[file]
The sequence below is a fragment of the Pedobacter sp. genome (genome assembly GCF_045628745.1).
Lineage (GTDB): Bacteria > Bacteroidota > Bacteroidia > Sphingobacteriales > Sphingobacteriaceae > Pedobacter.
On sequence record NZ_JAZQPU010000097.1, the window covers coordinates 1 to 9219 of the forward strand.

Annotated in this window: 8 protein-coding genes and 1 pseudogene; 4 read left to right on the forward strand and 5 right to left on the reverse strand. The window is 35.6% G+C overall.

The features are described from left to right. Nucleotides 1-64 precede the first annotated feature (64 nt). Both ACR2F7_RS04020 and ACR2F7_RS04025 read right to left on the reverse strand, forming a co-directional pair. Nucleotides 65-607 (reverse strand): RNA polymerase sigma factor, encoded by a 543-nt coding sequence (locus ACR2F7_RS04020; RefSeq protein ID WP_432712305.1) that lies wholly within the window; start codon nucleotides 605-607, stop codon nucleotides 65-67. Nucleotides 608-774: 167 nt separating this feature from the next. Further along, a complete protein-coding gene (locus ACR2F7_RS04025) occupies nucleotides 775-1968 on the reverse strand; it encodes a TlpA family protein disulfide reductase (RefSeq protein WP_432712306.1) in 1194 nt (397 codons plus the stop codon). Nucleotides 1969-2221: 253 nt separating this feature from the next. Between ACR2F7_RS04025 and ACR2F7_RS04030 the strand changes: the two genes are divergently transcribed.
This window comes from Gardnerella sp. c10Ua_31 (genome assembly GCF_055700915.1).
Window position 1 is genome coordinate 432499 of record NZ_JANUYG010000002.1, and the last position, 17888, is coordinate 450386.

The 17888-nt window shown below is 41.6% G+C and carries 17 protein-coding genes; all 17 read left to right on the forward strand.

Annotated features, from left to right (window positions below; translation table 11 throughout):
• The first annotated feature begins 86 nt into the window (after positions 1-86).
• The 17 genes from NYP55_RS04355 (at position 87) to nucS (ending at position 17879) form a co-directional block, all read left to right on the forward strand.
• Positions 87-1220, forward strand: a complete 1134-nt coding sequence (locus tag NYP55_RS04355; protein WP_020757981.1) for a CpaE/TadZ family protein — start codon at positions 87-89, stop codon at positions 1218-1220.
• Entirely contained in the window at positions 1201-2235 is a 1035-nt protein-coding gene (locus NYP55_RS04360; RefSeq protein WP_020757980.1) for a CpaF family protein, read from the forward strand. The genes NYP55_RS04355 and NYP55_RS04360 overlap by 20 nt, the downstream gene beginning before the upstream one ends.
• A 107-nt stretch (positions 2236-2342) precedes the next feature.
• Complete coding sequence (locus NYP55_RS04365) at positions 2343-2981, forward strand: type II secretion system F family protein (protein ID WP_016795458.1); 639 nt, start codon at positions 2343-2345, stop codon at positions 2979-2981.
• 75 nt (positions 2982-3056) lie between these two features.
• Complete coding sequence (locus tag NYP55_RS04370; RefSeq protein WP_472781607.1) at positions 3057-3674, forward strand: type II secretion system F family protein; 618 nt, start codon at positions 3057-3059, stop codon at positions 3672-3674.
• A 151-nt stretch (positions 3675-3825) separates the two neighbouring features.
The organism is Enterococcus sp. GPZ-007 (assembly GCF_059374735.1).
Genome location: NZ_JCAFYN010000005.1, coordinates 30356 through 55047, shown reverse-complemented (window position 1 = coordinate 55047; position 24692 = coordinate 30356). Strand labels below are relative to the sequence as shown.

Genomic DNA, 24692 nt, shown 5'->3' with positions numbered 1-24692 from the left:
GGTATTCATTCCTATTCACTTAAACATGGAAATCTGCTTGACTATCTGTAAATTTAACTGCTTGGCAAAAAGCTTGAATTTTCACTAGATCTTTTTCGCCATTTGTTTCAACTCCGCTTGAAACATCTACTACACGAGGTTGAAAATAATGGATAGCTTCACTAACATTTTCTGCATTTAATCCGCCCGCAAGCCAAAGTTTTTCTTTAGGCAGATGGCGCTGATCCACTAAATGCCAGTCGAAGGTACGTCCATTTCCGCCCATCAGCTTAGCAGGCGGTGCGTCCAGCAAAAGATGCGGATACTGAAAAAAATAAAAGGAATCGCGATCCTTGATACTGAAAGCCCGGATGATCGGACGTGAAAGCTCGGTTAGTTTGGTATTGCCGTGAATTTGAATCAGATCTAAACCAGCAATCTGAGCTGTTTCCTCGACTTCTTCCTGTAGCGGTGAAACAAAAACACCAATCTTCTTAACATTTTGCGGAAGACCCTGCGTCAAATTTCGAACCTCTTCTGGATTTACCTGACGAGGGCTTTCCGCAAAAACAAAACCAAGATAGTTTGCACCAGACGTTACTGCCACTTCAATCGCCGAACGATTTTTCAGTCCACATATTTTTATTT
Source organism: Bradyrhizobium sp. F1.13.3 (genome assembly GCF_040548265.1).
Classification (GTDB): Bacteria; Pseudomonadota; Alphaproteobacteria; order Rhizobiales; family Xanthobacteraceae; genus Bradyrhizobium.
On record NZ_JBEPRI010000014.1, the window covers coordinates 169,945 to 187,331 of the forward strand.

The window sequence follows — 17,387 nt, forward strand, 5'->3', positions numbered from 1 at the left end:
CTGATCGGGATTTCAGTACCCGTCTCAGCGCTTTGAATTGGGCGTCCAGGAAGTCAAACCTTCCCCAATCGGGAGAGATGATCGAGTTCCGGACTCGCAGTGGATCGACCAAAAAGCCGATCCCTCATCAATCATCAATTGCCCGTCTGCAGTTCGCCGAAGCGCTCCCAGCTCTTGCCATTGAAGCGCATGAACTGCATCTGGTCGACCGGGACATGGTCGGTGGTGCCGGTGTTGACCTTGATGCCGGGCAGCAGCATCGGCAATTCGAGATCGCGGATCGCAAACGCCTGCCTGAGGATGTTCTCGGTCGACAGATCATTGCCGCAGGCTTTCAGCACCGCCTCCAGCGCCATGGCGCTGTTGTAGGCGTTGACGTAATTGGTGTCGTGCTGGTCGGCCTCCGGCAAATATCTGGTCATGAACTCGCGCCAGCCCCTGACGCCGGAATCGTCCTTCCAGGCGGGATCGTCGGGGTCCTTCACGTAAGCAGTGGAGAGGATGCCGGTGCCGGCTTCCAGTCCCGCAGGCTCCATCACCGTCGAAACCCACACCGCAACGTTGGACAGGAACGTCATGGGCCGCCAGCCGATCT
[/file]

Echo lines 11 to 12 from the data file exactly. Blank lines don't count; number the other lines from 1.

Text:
• The 17 genes from NYP55_RS04355 (at position 87) to nucS (ending at position 17879) form a co-directional block, all read left to right on the forward strand.
• Positions 87-1220, forward strand: a complete 1134-nt coding sequence (locus tag NYP55_RS04355; protein WP_020757981.1) for a CpaE/TadZ family protein — start codon at positions 87-89, stop codon at positions 1218-1220.